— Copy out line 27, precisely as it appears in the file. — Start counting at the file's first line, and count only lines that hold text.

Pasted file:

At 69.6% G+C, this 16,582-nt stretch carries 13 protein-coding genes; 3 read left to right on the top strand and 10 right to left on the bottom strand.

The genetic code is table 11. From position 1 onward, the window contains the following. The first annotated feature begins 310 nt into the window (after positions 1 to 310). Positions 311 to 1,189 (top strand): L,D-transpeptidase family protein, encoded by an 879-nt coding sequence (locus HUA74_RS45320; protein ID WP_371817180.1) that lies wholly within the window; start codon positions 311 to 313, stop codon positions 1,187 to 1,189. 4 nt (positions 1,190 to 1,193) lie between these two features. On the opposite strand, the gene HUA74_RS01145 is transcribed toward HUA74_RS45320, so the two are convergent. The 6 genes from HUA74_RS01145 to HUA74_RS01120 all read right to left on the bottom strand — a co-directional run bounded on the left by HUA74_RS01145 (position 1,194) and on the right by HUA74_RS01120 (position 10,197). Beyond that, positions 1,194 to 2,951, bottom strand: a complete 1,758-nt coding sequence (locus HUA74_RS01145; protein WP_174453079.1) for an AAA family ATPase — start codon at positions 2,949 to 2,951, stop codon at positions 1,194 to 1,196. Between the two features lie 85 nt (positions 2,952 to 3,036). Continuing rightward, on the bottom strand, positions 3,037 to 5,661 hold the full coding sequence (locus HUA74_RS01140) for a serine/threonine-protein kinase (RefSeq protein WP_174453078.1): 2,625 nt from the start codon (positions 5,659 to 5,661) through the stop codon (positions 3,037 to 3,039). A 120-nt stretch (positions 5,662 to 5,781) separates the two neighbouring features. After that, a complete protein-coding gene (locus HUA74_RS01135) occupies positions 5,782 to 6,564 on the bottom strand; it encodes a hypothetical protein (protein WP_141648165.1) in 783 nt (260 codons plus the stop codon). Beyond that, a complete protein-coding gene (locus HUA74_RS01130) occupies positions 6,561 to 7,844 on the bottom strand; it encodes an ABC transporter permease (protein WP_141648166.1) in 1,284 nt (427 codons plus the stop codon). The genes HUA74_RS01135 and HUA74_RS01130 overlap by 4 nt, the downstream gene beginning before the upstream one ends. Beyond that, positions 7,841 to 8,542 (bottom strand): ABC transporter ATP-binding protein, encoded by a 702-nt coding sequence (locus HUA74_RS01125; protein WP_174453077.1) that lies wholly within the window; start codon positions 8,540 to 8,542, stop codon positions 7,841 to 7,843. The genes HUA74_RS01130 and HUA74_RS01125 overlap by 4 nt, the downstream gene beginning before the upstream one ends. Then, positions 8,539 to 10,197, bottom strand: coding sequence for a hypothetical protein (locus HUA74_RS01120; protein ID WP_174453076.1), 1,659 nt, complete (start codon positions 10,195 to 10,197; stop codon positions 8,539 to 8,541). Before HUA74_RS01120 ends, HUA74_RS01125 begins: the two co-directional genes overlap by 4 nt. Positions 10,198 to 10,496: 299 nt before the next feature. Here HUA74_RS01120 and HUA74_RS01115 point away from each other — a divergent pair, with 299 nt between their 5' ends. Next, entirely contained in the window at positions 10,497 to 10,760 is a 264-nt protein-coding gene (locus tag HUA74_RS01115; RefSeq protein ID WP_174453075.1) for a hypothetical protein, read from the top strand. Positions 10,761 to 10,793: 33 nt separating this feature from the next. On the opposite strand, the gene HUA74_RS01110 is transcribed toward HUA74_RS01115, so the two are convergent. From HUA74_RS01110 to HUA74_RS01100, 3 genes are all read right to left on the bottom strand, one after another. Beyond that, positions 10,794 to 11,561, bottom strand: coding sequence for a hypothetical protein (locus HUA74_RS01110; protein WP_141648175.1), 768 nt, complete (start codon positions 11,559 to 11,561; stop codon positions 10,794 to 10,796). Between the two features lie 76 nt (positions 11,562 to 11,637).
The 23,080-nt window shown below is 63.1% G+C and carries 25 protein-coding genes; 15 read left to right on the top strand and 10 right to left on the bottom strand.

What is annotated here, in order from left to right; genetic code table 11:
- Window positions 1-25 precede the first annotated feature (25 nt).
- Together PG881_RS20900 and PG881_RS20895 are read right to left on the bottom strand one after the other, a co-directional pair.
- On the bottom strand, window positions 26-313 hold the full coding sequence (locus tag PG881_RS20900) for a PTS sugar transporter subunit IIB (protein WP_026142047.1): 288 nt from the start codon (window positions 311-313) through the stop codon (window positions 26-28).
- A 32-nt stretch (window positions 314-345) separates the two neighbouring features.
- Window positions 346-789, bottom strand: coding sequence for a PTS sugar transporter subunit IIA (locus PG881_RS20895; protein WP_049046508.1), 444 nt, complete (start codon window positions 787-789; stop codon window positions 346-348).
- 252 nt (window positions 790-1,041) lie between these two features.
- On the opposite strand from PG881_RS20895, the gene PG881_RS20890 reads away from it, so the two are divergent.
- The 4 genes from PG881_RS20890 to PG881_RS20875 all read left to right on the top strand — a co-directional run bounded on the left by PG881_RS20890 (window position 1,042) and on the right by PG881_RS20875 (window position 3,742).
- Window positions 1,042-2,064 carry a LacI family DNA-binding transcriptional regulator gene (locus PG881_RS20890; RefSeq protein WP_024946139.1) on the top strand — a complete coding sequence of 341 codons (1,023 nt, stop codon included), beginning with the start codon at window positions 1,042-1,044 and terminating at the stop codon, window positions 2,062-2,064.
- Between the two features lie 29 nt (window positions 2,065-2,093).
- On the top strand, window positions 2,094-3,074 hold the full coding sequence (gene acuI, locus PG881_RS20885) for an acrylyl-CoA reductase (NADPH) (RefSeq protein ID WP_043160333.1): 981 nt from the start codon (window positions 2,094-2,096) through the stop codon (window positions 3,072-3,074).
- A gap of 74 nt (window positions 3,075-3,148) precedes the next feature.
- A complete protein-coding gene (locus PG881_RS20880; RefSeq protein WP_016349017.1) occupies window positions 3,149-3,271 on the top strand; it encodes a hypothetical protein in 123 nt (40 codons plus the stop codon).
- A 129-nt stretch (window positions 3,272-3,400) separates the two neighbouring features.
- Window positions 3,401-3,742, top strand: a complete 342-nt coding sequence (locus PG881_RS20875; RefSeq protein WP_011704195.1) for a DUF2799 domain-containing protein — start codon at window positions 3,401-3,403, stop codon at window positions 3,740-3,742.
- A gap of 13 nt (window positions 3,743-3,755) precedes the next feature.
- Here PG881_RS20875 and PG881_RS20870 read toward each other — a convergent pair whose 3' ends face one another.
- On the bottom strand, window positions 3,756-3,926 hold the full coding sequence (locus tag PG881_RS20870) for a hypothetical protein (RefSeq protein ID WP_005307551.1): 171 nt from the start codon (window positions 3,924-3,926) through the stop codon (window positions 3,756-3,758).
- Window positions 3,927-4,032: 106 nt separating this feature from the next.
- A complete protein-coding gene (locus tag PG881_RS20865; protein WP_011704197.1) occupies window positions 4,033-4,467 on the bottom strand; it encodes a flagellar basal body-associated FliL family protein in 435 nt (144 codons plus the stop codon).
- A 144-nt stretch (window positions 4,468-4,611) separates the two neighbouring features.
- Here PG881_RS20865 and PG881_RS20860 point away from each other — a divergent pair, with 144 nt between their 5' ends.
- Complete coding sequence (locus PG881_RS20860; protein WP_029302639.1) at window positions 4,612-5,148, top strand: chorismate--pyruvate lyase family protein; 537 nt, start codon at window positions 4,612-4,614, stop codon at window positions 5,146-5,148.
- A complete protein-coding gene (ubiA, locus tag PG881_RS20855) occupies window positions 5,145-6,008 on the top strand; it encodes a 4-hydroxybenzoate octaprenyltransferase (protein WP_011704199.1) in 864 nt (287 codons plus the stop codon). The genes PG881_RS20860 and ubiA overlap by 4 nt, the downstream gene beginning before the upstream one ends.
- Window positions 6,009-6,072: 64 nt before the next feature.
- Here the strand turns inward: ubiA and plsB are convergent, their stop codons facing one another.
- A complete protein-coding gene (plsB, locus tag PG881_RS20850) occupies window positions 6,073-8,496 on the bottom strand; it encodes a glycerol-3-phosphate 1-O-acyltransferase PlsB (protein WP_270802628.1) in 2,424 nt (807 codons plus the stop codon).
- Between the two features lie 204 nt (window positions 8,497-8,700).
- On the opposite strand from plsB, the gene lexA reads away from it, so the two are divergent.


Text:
- Complete coding sequence (locus PG881_RS20860; protein WP_029302639.1) at window positions 4,612-5,148, top strand: chorismate--pyruvate lyase family protein; 537 nt, start codon at window positions 4,612-4,614, stop codon at window positions 5,146-5,148.